“Once you label me, you negate me” ~ Soren Kierkegaard
I have been thinking a lot about labels, lately. Specifically, I have been thinking about how some people perceive the diagnosis of ADD as an unwanted label, rather than a medical diagnosis which warrants a treatment plan.
With all of the external messages about ADD and its treatment, it understandable that people might shy away from embracing this diagnosis. Hearing people either imply or say directly that ADD is not a “real” medical condition or that kids are over medicated can be hard when you have a loved one affected by this and, perhaps, is taking medication.
So, it is no surprise that some people say they do not want a label of ADD or do not want their partner or child to have a label of ADD. Accepting a label, whatever it is, is a choice. Yes, unwanted labels can have potentially deleterious effects on ones sense of self, if one chooses to accept others’ labels and definitions as conclusive.
As a parent of a daughter with ADD and an adult with ADD, I know first hand how insensitive people can be, albeit usually unintentionally, upon learning of this information. However, I try hard to make the choice not to allow insensitive comments and actions to affect my actions by keeping the following in mind:
- ADD is real.
- Having ADD can be a gift.
- There are challenges to having ADD.
We should take whatever actions are in the best interest of ourselves, our partners and/or our children.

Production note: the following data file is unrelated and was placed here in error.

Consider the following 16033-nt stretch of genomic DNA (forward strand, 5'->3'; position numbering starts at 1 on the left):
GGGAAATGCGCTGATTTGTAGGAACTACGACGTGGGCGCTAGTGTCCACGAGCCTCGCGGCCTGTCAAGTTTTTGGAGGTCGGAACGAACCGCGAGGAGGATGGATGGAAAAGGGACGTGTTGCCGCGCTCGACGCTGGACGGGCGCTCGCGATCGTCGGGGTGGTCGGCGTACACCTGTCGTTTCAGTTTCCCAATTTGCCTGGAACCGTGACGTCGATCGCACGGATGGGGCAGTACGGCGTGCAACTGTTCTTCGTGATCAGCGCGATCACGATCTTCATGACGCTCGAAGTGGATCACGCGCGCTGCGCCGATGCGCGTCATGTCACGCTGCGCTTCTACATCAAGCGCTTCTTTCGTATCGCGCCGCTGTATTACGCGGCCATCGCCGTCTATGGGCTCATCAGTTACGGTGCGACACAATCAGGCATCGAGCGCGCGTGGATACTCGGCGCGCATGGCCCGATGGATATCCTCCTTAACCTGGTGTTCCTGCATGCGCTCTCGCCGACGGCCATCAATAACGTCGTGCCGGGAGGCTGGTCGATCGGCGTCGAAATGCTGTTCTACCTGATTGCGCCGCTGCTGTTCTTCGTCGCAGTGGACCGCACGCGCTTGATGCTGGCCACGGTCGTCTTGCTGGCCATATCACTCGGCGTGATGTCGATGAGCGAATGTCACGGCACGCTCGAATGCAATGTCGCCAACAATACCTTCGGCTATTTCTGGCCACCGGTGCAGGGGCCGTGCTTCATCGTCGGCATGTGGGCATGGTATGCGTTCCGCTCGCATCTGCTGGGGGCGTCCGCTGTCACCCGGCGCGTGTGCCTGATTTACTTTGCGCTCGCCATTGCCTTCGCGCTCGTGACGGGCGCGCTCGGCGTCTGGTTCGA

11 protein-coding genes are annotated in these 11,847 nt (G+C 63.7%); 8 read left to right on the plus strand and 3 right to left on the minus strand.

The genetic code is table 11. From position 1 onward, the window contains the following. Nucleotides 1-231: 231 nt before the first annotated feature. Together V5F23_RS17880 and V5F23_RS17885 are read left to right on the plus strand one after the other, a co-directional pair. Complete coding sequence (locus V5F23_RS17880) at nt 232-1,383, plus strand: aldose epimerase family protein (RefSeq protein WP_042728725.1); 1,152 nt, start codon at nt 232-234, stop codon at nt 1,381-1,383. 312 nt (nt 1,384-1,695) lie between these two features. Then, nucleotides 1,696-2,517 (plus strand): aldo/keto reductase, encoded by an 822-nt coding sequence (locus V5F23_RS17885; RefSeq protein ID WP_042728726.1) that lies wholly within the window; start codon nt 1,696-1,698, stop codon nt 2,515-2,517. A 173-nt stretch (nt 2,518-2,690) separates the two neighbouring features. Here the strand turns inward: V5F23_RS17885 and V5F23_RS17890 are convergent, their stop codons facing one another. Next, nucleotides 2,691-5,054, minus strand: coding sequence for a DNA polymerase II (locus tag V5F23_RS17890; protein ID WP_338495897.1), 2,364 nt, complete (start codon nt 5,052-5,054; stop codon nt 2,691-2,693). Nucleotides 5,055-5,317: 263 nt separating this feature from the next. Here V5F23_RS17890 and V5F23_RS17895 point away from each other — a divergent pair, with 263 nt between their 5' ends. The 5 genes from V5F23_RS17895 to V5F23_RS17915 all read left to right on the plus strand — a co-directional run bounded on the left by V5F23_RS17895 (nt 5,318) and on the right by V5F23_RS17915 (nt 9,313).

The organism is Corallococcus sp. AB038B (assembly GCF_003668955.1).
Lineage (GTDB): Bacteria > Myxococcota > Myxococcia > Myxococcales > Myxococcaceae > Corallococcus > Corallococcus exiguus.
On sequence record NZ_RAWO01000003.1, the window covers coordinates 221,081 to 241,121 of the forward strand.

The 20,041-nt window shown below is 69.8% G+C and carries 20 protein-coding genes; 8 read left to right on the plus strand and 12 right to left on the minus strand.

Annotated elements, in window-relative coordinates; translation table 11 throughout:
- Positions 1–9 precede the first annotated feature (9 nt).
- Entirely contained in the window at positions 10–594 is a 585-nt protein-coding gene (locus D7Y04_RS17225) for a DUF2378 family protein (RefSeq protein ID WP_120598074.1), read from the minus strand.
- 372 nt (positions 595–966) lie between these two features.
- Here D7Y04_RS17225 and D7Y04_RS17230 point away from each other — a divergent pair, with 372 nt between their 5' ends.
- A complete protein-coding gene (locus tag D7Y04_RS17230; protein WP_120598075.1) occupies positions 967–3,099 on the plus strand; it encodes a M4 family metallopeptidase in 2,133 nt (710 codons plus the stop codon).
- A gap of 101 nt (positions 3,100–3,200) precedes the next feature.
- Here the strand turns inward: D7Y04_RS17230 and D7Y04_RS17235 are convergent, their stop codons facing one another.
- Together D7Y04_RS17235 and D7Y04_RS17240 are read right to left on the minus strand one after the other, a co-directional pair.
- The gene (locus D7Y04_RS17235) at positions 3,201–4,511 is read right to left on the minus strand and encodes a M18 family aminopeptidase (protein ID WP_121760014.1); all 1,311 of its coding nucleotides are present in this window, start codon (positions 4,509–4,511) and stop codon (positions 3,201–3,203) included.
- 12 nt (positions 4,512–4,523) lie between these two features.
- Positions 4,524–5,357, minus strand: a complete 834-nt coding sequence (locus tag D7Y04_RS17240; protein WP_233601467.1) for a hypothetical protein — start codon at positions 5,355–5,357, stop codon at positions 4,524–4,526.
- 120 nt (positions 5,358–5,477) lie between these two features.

Fear of Labels
If fear of having a label is dictating the choices that we make, then all sorts of unintended consequence may ensue.
- Are there people who you are not telling who could be helpful if they knew of the diagnosis?
- Are you encouraging affected people to use their strengths?
- Are you researching and making informed decisions about the various treatment plans? A comprehensive treatment plan may include cognitive behavioral or other therapy, coaching, medication, social skills training, support groups, and parenting skills training.
ADD is part of a person, just like being near sighted or having asthma. Please do not let it define you or a loved one, but also do not ignore it.
Questions To Ponder
Use the questions below to make a choice that will work for you and/or your family.
- What are the gifts of ADD?
- What are the best ways to address the challenges?
- With whom do I want to share this information?
- What do I want for me, my partner and/or my child?
ADDed Perspectives Bottom Line
“If I accept your label, you negate me.” I hope you won’t let labels define you.